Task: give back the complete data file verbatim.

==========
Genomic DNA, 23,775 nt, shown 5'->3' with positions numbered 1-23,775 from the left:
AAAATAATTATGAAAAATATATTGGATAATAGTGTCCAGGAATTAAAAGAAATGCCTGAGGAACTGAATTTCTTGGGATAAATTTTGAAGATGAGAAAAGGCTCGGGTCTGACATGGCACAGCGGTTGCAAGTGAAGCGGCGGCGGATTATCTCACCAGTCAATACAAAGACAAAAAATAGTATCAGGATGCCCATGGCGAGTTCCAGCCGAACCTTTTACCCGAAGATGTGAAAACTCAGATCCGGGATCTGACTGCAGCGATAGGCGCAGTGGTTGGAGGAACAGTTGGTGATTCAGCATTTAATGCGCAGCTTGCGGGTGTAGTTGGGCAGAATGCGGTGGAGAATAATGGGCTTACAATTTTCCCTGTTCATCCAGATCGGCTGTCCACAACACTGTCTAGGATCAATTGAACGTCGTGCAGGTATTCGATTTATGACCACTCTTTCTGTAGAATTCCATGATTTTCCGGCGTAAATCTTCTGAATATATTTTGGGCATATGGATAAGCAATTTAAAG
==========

Genomic DNA, 23,775 nt, shown 5'->3' with positions numbered 1-23,775 from the left:
AAAATAATTATGAAAAATATATTGGATAATAGTGTCCAGGAATTAAAAGAAATGCCTGAGGAACTGAATTTCTTGGGATAAATTTTGAAGATGAGAAAAGGCTCGGGTCTGACATGGCACAGCGGTTGCAAGTGAAGCGGCGGCGGATTATCTCACCAGTCAATACAAAGACAAAAAATAGTATCAGGATGCCCATGGCGAGTTCCAGCCGAACCTTTTACCCGAAGATGTGAAAACTCAGATCCGGGATCTGACTGCAGCGATAGGCGCAGTGGTTGGAGGAACAGTTGGTGATTCAGCATTTAATGCGCAGCTTGCGGGTGTAGTTGGGCAGAATGCGGTGGAGAATAATGGGCTTACAATTTTCCCTGTTCATCCAGATCGGCTGTCCACAACACTGTCTAGGATCAATTGAACGTCGTGCAGGTATTCGATTTATGACCACTCTTTCTGTAGAATTCCATGATTTTCCGGCGTAAATCTTCTGAATATATTTTGGGCATATGGATAAGCAATTTAAAG